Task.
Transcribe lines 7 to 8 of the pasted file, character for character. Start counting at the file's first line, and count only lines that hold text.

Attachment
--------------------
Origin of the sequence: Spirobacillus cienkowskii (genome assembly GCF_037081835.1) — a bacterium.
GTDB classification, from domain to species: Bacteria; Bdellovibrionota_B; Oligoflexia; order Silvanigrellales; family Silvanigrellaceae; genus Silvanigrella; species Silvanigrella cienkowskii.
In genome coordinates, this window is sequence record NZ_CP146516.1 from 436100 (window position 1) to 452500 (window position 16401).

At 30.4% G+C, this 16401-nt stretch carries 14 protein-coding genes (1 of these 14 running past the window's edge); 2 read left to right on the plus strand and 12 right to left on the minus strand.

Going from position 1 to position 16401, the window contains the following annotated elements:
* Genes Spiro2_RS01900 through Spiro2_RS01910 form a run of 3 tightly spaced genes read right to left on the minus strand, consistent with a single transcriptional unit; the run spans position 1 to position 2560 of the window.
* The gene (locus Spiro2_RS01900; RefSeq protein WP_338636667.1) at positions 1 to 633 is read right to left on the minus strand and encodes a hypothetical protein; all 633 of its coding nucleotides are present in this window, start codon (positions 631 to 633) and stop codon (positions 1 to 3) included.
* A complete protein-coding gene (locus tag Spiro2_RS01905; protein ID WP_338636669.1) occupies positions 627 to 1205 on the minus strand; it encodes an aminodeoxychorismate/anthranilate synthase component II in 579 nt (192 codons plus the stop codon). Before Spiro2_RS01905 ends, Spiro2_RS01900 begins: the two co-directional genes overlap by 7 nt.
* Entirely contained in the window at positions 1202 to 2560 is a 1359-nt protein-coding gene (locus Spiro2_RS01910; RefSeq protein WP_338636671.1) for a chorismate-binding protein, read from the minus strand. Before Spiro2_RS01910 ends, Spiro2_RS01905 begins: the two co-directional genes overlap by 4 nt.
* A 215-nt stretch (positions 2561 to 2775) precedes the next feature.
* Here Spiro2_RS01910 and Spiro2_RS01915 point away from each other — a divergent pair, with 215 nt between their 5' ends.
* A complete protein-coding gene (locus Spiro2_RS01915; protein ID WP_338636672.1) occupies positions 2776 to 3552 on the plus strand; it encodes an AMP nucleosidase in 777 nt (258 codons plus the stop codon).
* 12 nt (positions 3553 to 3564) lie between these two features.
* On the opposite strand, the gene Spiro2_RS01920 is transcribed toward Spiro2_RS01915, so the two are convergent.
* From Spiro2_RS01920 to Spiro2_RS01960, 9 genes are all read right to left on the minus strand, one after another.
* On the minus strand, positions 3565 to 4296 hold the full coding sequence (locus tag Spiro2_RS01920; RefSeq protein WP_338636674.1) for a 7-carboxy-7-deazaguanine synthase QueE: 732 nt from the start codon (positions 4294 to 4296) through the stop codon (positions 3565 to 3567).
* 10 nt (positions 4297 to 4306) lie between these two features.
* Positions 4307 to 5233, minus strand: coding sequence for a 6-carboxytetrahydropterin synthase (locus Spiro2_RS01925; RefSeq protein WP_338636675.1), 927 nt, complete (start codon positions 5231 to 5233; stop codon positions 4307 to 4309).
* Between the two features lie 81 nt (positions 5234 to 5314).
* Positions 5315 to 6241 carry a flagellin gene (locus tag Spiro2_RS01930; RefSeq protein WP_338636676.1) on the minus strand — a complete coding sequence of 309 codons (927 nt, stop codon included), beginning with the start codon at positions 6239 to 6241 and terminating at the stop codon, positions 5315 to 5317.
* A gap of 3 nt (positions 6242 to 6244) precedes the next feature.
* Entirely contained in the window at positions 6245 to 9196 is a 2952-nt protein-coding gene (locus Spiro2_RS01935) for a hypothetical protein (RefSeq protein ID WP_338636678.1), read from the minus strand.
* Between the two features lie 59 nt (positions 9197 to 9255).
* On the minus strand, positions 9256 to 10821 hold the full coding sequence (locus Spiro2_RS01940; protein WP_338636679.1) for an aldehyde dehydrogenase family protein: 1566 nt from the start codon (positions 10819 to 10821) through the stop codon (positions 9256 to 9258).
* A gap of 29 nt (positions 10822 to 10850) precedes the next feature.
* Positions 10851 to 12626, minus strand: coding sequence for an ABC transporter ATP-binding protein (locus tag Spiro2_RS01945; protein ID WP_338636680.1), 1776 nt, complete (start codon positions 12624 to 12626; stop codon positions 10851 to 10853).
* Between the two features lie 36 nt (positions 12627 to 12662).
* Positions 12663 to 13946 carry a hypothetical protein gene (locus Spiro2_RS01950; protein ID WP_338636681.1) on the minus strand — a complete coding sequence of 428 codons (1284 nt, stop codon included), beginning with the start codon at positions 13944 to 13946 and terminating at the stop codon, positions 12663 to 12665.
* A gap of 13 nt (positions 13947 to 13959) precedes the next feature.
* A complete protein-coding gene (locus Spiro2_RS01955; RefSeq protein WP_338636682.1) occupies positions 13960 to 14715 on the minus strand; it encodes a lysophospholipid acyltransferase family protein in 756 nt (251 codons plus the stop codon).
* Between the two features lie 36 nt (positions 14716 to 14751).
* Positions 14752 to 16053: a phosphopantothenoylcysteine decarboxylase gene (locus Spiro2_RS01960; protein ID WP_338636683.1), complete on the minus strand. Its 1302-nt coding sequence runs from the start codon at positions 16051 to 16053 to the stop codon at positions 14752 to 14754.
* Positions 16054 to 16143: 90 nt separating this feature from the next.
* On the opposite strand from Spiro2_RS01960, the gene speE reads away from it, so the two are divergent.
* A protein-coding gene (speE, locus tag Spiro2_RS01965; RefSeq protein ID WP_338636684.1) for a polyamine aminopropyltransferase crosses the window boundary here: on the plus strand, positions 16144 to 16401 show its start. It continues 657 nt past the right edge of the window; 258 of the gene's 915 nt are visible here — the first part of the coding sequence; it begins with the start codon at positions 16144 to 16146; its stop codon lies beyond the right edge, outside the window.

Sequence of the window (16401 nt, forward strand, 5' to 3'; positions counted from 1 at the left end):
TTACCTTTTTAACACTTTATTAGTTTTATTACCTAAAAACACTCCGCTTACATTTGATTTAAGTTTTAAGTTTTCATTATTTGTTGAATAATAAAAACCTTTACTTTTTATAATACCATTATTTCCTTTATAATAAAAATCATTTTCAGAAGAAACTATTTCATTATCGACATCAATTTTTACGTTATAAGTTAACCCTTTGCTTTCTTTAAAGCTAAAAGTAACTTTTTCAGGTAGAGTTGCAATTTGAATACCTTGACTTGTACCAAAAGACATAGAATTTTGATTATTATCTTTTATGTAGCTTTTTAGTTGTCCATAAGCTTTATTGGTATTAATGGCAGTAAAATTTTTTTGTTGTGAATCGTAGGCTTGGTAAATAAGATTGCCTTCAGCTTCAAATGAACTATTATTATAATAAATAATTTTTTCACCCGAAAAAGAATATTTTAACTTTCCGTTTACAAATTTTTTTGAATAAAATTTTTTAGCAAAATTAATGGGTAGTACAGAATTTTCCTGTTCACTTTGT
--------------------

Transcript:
* The gene (locus Spiro2_RS01900; RefSeq protein WP_338636667.1) at positions 1 to 633 is read right to left on the minus strand and encodes a hypothetical protein; all 633 of its coding nucleotides are present in this window, start codon (positions 631 to 633) and stop codon (positions 1 to 3) included.
* A complete protein-coding gene (locus tag Spiro2_RS01905; protein ID WP_338636669.1) occupies positions 627 to 1205 on the minus strand; it encodes an aminodeoxychorismate/anthranilate synthase component II in 579 nt (192 codons plus the stop codon). Before Spiro2_RS01905 ends, Spiro2_RS01900 begins: the two co-directional genes overlap by 7 nt.